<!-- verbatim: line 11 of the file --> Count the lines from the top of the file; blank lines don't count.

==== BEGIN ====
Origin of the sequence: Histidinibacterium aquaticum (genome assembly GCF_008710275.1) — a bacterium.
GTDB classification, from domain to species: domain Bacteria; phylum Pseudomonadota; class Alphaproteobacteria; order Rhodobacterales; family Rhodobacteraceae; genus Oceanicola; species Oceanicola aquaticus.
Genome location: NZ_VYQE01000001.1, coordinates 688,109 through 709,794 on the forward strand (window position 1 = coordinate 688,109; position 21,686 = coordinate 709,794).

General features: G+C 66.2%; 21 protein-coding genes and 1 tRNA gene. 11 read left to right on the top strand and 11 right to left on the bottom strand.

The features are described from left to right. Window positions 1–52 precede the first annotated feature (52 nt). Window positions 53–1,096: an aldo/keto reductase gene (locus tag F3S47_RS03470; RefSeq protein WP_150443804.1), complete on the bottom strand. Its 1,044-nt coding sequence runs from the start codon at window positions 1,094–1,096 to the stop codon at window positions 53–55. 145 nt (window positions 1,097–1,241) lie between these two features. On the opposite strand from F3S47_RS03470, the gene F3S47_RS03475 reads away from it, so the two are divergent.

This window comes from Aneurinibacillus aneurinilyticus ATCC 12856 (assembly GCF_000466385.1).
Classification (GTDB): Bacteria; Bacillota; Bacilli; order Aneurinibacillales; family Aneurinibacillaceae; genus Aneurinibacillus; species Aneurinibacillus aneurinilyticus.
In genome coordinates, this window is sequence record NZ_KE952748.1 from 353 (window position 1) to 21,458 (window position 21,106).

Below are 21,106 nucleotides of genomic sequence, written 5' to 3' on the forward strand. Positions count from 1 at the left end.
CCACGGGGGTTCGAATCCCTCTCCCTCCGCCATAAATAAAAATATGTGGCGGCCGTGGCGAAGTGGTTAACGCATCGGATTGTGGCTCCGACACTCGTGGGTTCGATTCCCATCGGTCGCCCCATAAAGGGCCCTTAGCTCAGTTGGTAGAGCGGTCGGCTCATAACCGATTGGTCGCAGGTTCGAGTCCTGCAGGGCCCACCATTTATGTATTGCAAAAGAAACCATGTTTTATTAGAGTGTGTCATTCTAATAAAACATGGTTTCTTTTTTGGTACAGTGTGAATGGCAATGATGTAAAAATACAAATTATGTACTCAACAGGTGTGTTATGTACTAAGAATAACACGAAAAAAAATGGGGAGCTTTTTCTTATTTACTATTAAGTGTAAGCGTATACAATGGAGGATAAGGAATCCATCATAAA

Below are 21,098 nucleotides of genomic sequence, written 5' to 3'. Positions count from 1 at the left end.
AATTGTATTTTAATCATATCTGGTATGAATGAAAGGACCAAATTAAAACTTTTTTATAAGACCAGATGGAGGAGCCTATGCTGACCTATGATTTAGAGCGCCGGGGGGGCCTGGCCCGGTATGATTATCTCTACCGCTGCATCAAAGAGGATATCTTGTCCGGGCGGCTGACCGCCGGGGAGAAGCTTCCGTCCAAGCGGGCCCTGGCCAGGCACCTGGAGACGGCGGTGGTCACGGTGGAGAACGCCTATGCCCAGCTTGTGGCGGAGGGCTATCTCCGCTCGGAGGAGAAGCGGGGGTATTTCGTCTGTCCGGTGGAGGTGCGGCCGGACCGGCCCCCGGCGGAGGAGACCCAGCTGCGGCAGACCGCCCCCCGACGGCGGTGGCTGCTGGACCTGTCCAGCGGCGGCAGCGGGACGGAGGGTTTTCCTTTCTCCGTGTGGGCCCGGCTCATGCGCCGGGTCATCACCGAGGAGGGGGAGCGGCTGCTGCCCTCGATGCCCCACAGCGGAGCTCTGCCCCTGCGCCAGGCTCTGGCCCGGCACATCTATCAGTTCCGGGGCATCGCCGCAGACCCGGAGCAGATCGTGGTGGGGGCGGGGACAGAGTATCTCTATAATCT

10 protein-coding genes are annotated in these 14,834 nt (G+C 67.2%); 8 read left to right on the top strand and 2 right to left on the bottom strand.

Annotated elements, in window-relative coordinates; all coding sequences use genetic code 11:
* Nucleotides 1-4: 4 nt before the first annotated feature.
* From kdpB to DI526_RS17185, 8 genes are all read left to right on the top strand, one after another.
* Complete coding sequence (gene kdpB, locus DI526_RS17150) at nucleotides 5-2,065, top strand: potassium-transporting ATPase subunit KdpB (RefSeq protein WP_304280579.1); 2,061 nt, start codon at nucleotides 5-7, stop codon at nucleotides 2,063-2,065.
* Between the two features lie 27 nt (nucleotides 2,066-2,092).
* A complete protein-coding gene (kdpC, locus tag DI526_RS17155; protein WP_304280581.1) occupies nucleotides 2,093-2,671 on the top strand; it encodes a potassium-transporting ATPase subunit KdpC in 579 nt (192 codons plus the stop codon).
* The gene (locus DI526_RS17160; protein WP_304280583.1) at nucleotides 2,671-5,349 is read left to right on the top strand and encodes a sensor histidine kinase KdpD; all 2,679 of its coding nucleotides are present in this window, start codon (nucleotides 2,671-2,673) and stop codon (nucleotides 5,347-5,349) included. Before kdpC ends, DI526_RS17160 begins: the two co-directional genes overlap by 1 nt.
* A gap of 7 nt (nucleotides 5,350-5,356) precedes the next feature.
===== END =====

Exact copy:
Below are 21,098 nucleotides of genomic sequence, written 5' to 3'. Positions count from 1 at the left end.